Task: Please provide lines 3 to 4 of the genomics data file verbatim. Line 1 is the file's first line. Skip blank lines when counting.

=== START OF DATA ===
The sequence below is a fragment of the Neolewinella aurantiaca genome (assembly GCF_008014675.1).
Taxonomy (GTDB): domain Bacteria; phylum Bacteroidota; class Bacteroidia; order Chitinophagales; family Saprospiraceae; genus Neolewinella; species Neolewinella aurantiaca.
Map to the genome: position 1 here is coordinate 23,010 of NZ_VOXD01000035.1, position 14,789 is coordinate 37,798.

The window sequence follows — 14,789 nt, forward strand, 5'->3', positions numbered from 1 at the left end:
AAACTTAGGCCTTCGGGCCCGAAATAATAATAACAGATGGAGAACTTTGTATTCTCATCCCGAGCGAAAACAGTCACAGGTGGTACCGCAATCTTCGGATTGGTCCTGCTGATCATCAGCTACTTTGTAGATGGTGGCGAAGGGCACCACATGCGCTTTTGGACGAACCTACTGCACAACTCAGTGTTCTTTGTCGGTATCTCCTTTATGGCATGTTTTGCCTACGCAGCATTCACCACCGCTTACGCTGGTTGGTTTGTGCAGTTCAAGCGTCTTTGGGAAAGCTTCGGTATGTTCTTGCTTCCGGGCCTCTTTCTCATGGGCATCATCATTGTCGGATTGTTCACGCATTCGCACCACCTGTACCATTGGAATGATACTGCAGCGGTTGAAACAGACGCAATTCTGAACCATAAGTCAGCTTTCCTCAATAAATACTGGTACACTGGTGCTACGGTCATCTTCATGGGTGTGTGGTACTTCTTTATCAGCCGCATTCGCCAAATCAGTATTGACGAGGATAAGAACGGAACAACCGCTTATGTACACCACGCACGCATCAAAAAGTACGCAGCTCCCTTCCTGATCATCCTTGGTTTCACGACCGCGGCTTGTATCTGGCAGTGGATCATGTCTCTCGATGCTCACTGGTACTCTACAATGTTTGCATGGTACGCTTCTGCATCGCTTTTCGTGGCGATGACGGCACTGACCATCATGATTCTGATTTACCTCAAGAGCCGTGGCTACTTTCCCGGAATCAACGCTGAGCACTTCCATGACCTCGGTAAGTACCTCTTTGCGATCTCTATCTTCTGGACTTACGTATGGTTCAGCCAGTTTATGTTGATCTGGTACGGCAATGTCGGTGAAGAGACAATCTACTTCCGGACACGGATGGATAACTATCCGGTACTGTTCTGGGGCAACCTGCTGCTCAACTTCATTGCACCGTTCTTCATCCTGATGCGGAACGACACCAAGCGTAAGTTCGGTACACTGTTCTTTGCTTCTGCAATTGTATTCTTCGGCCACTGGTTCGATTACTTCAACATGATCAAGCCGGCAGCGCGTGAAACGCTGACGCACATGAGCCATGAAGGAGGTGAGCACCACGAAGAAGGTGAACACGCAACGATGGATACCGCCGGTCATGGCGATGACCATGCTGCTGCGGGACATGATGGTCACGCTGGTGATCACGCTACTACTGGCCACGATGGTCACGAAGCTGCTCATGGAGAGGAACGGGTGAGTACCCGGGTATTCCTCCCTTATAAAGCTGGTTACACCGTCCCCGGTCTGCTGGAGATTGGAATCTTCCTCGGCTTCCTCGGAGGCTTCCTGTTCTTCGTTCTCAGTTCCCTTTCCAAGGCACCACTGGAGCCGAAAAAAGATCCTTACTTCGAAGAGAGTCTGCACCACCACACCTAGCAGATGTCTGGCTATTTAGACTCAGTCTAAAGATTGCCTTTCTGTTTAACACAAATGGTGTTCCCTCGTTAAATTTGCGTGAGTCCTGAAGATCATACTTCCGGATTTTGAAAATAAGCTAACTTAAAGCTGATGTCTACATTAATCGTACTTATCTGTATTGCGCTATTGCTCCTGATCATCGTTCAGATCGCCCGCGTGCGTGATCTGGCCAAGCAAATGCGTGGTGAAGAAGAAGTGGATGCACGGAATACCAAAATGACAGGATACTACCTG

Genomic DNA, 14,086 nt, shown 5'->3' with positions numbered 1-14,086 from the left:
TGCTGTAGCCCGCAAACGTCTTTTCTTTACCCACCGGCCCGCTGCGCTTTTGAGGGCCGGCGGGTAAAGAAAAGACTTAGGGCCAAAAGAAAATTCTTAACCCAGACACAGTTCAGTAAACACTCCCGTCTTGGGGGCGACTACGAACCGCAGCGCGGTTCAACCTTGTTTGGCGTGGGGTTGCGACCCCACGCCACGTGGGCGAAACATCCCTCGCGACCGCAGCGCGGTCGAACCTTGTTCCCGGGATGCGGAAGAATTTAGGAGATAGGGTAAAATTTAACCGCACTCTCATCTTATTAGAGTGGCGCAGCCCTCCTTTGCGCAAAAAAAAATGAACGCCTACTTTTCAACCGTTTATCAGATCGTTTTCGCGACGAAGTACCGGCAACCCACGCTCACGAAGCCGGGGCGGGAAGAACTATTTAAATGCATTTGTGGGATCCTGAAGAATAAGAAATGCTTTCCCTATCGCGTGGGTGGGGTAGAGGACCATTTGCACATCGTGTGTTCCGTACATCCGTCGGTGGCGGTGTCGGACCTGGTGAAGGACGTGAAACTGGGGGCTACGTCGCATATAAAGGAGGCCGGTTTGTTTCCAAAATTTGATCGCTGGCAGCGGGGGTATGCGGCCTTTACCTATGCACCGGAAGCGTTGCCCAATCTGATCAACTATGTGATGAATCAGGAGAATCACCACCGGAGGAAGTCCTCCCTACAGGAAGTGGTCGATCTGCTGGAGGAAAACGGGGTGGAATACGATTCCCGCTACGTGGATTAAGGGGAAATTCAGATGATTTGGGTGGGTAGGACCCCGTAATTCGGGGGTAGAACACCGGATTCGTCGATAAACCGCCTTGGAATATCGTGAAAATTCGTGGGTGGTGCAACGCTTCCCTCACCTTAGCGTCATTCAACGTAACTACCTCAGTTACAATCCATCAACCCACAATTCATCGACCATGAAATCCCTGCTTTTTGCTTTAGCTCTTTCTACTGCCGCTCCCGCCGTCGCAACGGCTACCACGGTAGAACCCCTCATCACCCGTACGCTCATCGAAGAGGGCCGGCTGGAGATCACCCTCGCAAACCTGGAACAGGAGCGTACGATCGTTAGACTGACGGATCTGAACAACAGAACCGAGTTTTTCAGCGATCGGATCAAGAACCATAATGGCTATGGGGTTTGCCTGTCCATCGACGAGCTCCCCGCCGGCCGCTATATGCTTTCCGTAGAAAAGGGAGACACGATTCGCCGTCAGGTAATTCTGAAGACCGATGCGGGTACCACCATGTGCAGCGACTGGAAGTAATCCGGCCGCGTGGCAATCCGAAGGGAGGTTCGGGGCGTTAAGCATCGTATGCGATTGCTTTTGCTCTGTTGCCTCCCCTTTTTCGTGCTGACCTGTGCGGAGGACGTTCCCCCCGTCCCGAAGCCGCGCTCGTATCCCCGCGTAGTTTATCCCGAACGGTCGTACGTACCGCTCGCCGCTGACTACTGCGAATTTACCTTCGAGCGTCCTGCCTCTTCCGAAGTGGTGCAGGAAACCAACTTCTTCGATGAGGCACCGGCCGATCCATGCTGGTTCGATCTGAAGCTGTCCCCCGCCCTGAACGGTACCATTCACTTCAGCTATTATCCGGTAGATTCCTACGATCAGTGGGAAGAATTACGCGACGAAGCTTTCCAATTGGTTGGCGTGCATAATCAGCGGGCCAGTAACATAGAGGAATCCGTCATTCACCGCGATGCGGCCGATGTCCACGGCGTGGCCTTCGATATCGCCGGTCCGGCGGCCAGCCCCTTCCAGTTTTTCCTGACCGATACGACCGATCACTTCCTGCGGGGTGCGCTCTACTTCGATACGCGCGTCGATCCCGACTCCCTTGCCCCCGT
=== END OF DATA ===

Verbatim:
Map to the genome: position 1 here is coordinate 23,010 of NZ_VOXD01000035.1, position 14,789 is coordinate 37,798.

The window sequence follows — 14,789 nt, forward strand, 5'->3', positions numbered from 1 at the left end: